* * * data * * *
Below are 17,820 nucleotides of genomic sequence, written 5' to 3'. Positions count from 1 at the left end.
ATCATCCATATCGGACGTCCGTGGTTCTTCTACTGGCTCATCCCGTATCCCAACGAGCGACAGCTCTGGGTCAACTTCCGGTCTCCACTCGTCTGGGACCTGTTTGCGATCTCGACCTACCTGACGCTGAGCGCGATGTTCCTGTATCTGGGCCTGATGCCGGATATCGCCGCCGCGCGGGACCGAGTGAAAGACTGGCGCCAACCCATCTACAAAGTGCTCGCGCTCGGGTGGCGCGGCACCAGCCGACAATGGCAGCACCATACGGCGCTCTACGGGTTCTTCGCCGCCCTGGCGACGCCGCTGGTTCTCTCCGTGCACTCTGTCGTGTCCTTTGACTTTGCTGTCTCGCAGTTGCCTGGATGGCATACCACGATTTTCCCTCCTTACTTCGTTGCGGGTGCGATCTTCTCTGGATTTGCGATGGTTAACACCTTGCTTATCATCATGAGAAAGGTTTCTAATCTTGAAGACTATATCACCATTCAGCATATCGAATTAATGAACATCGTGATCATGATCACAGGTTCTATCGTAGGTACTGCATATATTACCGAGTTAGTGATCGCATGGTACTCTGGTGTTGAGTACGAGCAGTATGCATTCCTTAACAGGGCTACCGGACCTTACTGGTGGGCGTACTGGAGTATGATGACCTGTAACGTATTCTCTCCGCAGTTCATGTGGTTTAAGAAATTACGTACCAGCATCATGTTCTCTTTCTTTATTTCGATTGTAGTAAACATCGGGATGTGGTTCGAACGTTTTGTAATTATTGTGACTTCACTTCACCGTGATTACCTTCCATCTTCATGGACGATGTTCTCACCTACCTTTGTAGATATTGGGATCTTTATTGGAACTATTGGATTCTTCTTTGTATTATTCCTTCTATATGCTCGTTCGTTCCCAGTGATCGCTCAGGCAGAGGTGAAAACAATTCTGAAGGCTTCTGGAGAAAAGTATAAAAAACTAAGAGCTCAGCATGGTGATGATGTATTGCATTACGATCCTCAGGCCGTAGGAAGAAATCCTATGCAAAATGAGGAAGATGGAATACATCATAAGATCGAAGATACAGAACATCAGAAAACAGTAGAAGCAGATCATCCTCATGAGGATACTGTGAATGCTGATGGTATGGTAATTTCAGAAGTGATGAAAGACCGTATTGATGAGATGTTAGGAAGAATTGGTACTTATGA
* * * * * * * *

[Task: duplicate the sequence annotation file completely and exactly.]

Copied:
Below are 17,820 nucleotides of genomic sequence, written 5' to 3'. Positions count from 1 at the left end.
ATCATCCATATCGGACGTCCGTGGTTCTTCTACTGGCTCATCCCGTATCCCAACGAGCGACAGCTCTGGGTCAACTTCCGGTCTCCACTCGTCTGGGACCTGTTTGCGATCTCGACCTACCTGACGCTGAGCGCGATGTTCCTGTATCTGGGCCTGATGCCGGATATCGCCGCCGCGCGGGACCGAGTGAAAGACTGGCGCCAACCCATCTACAAAGTGCTCGCGCTCGGGTGGCGCGGCACCAGCCGACAATGGCAGCACCATACGGCGCTCTACGGGTTCTTCGCCGCCCTGGCGACGCCGCTGGTTCTCTCCGTGCACTCTGTCGTGTCCTTTGACTTTGCTGTCTCGCAGTTGCCTGGATGGCATACCACGATTTTCCCTCCTTACTTCGTTGCGGGTGCGATCTTCTCTGGATTTGCGATGGTTAACACCTTGCTTATCATCATGAGAAAGGTTTCTAATCTTGAAGACTATATCACCATTCAGCATATCGAATTAATGAACATCGTGATCATGATCACAGGTTCTATCGTAGGTACTGCATATATTACCGAGTTAGTGATCGCATGGTACTCTGGTGTTGAGTACGAGCAGTATGCATTCCTTAACAGGGCTACCGGACCTTACTGGTGGGCGTACTGGAGTATGATGACCTGTAACGTATTCTCTCCGCAGTTCATGTGGTTTAAGAAATTACGTACCAGCATCATGTTCTCTTTCTTTATTTCGATTGTAGTAAACATCGGGATGTGGTTCGAACGTTTTGTAATTATTGTGACTTCACTTCACCGTGATTACCTTCCATCTTCATGGACGATGTTCTCACCTACCTTTGTAGATATTGGGATCTTTATTGGAACTATTGGATTCTTCTTTGTATTATTCCTTCTATATGCTCGTTCGTTCCCAGTGATCGCTCAGGCAGAGGTGAAAACAATTCTGAAGGCTTCTGGAGAAAAGTATAAAAAACTAAGAGCTCAGCATGGTGATGATGTATTGCATTACGATCCTCAGGCCGTAGGAAGAAATCCTATGCAAAATGAGGAAGATGGAATACATCATAAGATCGAAGATACAGAACATCAGAAAACAGTAGAAGCAGATCATCCTCATGAGGATACTGTGAATGCTGATGGTATGGTAATTTCAGAAGTGATGAAAGACCGTATTGATGAGATGTTAGGAAGAATTGGTACTTATGA